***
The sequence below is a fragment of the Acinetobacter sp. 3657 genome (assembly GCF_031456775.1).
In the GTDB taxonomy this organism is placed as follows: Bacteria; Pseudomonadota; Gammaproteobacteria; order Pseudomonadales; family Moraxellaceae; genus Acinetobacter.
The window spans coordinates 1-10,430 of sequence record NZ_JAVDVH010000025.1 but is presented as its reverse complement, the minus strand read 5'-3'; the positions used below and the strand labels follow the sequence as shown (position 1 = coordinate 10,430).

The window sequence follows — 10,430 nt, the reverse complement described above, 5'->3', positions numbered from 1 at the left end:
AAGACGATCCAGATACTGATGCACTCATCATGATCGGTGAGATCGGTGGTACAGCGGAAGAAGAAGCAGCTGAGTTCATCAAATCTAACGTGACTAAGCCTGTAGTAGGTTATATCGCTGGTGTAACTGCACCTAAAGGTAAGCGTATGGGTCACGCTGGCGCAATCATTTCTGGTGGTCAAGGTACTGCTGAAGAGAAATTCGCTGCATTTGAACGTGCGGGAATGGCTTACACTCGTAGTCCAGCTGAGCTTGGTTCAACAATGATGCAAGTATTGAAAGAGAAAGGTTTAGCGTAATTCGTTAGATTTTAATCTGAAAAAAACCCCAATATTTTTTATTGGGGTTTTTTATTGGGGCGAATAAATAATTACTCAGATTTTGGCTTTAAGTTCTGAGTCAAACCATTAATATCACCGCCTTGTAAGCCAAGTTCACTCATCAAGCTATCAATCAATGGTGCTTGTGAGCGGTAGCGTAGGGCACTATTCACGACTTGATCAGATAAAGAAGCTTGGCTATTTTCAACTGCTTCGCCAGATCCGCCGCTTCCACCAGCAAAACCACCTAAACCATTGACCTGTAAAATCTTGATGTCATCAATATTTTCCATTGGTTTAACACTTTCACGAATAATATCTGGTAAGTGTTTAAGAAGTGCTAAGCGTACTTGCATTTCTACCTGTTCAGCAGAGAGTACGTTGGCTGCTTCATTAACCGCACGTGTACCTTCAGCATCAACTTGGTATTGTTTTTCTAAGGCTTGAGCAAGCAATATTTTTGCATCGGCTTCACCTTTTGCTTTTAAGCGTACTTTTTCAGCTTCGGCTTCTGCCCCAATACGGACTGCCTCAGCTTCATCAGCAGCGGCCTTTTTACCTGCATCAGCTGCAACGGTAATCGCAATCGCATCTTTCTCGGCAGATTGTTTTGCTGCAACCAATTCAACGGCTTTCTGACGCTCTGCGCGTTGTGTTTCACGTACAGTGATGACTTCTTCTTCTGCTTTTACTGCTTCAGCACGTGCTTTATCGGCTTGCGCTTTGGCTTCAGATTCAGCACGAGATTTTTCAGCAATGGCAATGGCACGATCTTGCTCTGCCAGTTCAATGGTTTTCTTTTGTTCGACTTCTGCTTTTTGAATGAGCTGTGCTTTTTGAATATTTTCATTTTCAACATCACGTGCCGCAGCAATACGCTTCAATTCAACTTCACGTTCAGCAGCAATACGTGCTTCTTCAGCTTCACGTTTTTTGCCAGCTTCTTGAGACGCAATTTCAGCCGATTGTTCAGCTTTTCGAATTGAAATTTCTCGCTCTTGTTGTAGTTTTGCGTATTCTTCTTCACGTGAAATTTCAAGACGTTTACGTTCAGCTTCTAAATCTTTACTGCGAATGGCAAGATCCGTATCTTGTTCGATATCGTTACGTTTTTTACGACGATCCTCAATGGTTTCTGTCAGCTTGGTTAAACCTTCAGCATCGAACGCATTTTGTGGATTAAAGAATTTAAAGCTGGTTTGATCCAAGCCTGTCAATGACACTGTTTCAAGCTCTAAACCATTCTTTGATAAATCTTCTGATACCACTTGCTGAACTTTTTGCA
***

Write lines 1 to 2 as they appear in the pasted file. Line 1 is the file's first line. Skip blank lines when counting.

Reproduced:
The sequence below is a fragment of the Acinetobacter sp. 3657 genome (assembly GCF_031456775.1).
In the GTDB taxonomy this organism is placed as follows: Bacteria; Pseudomonadota; Gammaproteobacteria; order Pseudomonadales; family Moraxellaceae; genus Acinetobacter.